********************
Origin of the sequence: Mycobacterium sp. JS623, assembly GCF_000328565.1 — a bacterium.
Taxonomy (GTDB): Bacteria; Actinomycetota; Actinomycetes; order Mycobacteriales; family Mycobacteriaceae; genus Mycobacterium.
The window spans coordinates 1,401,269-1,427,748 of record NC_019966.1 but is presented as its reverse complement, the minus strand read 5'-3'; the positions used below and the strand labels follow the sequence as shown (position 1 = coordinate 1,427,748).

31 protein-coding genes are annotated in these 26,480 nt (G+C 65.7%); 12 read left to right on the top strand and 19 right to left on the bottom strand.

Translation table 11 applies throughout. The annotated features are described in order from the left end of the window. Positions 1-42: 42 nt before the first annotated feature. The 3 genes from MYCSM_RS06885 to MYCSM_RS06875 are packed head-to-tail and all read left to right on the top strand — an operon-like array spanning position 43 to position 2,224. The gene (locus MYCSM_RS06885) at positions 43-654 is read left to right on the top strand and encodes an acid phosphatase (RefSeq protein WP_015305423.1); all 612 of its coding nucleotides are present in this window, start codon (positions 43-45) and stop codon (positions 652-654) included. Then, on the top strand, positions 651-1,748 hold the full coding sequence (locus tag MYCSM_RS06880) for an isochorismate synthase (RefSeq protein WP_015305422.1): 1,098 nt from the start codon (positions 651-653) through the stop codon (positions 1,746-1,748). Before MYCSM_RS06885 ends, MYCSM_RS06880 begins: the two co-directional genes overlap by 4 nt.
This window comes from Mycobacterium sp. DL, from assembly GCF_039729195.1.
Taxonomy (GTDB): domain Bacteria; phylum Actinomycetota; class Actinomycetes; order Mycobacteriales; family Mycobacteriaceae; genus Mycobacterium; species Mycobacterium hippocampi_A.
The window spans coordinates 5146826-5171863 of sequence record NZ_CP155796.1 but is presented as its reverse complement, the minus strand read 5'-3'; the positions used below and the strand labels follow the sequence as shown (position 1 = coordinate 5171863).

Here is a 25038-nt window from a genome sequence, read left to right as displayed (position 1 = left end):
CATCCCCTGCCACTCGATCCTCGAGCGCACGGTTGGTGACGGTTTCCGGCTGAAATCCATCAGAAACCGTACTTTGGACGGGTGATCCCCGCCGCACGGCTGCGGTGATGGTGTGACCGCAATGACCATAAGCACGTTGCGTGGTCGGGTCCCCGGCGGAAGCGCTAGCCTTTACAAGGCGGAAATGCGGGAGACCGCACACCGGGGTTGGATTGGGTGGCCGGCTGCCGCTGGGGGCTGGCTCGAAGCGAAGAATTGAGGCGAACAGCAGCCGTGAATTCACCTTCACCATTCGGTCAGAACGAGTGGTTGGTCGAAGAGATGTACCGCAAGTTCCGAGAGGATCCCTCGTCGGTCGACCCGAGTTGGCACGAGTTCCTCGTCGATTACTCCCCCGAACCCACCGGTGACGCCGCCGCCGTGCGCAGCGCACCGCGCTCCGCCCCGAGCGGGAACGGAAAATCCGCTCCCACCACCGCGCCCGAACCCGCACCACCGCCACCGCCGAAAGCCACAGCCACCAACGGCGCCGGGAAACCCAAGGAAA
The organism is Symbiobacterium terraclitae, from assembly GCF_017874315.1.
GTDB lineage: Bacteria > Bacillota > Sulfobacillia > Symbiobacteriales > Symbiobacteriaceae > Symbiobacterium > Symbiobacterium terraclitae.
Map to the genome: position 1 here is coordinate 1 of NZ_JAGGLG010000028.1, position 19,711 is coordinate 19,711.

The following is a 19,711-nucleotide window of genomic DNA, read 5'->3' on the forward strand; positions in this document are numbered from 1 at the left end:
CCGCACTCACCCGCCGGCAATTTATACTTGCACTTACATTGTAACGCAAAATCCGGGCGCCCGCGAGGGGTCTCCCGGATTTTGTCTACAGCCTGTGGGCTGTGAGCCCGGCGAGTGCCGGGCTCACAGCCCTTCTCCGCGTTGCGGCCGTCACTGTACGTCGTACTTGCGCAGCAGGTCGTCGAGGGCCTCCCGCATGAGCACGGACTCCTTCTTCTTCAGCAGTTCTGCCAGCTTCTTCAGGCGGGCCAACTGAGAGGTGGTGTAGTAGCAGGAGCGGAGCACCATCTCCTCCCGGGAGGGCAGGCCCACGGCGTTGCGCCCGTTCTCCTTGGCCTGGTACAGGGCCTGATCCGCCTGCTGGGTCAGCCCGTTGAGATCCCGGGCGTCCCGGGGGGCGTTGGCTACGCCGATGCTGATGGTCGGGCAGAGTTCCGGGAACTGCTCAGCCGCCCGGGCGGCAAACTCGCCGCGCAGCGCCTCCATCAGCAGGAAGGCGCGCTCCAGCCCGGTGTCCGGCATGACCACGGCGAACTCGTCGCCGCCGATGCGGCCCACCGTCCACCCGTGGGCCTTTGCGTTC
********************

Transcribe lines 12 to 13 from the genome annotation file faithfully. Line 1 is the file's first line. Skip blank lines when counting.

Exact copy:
GTDB lineage: Bacteria > Bacillota > Sulfobacillia > Symbiobacteriales > Symbiobacteriaceae > Symbiobacterium > Symbiobacterium terraclitae.
Map to the genome: position 1 here is coordinate 1 of NZ_JAGGLG010000028.1, position 19,711 is coordinate 19,711.